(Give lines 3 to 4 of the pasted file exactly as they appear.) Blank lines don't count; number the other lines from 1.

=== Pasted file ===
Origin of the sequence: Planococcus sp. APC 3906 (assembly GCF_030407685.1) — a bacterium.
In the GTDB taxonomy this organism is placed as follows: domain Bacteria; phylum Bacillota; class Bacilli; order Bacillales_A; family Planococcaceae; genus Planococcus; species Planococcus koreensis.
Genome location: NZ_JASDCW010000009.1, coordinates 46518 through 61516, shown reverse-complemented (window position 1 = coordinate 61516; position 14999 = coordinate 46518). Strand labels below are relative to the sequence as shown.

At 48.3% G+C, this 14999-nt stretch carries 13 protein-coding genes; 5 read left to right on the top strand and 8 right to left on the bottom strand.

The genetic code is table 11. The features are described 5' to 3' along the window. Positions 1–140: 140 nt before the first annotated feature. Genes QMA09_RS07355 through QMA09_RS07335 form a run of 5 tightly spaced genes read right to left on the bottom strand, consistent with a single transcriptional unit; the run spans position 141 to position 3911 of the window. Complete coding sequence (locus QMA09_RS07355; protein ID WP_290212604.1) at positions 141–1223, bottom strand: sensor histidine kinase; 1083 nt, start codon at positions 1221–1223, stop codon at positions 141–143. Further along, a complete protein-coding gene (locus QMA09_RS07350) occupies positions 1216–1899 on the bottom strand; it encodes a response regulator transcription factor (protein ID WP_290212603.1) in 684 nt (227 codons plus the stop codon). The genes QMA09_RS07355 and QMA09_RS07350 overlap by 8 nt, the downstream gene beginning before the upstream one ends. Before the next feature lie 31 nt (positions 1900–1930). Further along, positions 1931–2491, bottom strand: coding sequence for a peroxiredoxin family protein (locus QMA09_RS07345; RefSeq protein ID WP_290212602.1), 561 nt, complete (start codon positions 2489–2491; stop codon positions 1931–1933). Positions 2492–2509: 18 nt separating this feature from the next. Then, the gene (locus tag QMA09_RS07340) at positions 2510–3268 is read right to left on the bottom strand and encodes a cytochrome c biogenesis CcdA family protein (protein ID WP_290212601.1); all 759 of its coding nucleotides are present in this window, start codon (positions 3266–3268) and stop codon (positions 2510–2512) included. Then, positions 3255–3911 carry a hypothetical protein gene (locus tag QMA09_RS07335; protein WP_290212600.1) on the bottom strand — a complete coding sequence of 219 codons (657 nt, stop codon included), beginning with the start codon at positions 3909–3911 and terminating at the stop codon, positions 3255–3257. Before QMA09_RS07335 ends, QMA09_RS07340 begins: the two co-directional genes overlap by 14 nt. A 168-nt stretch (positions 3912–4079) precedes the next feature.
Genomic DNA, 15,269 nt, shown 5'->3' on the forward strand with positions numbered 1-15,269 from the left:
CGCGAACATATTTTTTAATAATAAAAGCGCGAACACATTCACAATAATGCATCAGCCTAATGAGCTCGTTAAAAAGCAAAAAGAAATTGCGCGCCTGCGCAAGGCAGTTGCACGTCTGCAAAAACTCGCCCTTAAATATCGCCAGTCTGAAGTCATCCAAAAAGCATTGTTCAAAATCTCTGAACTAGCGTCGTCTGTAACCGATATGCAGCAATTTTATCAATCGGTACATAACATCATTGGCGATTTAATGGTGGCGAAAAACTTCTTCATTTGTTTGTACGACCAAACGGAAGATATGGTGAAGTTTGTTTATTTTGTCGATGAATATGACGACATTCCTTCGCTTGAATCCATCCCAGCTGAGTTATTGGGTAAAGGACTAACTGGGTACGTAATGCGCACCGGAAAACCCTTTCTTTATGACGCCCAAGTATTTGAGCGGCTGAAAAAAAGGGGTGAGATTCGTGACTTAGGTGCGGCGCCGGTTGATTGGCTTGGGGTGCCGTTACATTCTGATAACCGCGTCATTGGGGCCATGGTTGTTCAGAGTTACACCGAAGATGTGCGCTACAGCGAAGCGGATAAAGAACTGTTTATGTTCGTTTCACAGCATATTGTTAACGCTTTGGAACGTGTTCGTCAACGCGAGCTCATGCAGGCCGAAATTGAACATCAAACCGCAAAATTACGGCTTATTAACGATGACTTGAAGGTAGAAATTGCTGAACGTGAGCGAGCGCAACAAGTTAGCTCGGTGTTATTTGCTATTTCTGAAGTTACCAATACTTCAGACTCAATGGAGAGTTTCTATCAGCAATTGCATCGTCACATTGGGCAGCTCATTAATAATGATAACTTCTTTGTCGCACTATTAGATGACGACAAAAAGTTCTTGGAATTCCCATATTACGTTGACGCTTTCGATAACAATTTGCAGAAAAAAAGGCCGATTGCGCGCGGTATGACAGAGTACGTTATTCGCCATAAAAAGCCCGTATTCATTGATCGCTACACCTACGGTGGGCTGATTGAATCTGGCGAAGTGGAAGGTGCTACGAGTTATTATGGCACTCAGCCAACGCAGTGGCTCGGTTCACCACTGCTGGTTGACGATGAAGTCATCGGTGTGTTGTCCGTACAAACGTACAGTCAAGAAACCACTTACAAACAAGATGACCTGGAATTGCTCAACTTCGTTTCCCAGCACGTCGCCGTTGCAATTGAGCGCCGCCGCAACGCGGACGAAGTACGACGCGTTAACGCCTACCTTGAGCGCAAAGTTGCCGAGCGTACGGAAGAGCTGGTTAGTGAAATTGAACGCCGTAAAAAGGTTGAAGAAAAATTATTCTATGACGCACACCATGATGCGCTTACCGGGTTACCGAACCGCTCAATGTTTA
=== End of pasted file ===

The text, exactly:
Genome location: NZ_JASDCW010000009.1, coordinates 46518 through 61516, shown reverse-complemented (window position 1 = coordinate 61516; position 14999 = coordinate 46518). Strand labels below are relative to the sequence as shown.

At 48.3% G+C, this 14999-nt stretch carries 13 protein-coding genes; 5 read left to right on the top strand and 8 right to left on the bottom strand.